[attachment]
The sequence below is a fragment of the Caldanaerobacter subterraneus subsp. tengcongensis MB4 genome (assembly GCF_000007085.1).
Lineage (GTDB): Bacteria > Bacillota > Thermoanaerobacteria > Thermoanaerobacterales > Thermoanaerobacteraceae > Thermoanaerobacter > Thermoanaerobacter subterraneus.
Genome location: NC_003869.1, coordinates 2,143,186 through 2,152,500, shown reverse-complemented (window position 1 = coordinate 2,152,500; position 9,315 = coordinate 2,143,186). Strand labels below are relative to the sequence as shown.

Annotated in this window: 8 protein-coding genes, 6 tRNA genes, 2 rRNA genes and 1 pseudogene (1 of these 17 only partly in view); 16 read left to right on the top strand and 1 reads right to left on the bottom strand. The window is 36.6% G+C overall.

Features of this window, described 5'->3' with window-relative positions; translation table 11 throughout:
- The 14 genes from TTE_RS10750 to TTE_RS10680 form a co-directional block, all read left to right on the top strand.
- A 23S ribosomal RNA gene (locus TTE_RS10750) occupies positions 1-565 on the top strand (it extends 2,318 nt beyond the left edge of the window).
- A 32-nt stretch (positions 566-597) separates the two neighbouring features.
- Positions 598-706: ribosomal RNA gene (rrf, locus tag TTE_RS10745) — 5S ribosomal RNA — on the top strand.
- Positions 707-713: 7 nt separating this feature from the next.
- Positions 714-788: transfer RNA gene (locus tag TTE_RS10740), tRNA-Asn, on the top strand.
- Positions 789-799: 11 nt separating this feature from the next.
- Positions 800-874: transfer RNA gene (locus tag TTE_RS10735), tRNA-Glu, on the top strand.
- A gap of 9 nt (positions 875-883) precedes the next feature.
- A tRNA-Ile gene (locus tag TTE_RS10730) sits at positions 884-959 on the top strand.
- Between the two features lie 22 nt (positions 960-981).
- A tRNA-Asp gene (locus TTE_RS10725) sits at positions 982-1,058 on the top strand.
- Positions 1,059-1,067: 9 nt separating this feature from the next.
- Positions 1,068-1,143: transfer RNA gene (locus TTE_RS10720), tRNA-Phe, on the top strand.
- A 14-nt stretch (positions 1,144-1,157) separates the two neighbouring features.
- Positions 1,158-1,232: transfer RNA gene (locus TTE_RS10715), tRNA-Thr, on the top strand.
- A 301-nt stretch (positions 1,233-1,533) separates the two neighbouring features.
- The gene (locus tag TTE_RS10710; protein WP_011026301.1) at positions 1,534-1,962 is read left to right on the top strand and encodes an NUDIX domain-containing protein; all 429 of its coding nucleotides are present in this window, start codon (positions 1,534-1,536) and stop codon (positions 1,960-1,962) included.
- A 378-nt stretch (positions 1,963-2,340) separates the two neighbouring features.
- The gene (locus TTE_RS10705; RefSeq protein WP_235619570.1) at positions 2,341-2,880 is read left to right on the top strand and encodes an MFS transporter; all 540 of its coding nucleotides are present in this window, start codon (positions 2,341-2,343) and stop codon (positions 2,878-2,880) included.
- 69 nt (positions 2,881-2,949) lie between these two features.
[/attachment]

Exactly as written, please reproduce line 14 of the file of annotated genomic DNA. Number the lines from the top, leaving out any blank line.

- A gap of 9 nt (positions 875-883) precedes the next feature.